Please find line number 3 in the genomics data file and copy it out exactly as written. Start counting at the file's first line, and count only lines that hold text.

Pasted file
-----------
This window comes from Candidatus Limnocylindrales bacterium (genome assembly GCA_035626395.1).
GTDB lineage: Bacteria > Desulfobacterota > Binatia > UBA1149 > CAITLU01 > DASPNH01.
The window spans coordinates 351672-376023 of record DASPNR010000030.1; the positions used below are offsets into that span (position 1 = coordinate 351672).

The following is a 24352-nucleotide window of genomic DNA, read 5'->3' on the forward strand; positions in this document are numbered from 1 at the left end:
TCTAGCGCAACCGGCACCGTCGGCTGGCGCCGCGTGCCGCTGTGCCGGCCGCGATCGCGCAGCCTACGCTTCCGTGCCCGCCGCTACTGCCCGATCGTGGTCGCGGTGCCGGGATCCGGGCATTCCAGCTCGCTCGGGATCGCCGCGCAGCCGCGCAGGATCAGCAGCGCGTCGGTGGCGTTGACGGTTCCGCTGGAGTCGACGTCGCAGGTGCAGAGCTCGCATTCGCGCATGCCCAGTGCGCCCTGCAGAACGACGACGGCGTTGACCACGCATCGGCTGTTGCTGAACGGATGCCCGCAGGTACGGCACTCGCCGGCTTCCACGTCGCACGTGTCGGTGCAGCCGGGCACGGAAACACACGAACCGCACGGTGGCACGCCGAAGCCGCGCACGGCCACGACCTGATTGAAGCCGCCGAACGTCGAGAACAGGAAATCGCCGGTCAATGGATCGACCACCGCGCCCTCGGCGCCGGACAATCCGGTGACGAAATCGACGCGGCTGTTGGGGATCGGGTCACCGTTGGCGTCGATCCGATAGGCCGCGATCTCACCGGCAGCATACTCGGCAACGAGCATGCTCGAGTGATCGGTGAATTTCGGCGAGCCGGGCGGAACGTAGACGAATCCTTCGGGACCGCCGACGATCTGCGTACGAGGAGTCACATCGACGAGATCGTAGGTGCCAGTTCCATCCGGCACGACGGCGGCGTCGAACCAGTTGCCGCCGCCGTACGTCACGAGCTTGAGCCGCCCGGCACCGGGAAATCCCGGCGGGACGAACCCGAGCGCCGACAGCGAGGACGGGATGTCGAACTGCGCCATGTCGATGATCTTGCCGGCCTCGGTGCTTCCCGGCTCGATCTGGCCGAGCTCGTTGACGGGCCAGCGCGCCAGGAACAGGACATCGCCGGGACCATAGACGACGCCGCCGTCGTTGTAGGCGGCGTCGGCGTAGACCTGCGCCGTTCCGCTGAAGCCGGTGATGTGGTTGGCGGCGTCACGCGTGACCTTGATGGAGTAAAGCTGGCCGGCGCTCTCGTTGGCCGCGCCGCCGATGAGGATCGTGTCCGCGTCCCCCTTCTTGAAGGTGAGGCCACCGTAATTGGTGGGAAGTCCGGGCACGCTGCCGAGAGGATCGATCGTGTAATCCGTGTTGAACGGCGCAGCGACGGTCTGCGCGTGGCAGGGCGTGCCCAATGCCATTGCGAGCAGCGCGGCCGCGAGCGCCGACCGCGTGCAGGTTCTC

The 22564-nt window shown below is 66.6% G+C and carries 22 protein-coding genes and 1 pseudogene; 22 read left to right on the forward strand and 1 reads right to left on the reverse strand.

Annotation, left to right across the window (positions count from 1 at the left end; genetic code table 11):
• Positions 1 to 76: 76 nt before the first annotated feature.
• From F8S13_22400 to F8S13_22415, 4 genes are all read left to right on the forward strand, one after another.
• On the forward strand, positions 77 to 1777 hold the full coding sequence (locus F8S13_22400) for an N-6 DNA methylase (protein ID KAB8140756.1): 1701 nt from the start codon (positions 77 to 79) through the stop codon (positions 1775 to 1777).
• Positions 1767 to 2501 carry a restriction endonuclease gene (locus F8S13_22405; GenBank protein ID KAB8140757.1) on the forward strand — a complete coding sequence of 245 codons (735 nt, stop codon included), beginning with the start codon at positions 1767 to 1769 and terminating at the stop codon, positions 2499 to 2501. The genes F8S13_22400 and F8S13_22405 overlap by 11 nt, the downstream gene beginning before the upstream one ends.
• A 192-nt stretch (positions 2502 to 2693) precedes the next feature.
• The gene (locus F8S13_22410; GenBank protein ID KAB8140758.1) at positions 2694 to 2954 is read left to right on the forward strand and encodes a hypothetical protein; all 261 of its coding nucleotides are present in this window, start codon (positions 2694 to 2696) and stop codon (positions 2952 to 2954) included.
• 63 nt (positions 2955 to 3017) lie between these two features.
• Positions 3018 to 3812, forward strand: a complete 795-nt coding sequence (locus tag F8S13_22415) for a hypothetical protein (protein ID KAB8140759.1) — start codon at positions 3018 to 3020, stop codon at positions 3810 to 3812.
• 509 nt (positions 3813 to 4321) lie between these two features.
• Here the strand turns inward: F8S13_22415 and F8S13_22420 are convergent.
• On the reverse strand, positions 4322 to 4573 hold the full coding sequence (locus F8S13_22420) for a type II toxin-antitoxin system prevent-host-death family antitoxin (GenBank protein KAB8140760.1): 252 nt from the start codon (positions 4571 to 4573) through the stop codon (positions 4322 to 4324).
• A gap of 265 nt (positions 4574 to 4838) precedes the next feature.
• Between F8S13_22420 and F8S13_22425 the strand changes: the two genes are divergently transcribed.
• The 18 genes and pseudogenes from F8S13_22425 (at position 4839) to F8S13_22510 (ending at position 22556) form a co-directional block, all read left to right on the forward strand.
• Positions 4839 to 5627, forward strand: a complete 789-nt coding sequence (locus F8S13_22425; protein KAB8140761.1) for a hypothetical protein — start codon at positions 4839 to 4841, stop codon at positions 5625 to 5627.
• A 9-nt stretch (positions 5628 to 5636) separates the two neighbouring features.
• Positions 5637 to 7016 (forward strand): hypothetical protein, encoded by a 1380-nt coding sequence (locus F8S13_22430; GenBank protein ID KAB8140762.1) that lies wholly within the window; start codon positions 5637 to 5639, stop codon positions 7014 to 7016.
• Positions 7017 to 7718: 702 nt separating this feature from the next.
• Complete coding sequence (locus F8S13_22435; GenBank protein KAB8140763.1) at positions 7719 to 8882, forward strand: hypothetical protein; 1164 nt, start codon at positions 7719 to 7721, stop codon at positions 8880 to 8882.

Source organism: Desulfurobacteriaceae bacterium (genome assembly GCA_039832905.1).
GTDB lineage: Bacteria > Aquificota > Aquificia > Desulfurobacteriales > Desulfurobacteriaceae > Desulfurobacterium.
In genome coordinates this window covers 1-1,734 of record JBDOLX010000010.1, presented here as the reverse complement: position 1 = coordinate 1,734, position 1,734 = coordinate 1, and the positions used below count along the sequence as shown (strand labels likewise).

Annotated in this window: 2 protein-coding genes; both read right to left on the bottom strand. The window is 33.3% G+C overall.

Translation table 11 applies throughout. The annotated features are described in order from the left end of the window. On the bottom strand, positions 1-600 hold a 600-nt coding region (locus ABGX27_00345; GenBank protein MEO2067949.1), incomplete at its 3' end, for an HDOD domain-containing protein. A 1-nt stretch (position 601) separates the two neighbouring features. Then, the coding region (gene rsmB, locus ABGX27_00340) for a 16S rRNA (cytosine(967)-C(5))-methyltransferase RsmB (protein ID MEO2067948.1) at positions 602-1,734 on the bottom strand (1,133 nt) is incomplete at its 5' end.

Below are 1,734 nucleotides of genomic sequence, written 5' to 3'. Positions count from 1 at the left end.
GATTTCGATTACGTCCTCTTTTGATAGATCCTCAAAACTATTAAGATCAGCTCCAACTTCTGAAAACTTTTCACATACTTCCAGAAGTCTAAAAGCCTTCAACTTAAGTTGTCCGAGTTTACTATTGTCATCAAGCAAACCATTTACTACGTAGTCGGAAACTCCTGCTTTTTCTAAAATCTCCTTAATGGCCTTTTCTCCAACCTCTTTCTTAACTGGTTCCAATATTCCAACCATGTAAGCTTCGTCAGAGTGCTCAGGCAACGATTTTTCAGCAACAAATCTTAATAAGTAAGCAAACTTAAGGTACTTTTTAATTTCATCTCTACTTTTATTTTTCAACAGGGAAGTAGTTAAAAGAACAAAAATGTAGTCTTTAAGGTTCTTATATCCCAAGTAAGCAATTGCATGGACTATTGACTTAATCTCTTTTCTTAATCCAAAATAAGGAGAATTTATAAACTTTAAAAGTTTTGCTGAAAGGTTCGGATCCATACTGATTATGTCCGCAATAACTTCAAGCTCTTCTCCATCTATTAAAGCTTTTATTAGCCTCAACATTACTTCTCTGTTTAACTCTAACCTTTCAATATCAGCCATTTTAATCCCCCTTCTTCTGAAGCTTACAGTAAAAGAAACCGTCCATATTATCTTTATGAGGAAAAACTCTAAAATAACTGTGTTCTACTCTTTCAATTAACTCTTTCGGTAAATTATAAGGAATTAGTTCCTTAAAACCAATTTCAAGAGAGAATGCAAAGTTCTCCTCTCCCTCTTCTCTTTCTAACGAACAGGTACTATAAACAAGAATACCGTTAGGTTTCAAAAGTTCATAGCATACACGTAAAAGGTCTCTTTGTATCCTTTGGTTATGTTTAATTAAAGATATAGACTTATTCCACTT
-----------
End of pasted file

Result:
The window spans coordinates 351672-376023 of record DASPNR010000030.1; the positions used below are offsets into that span (position 1 = coordinate 351672).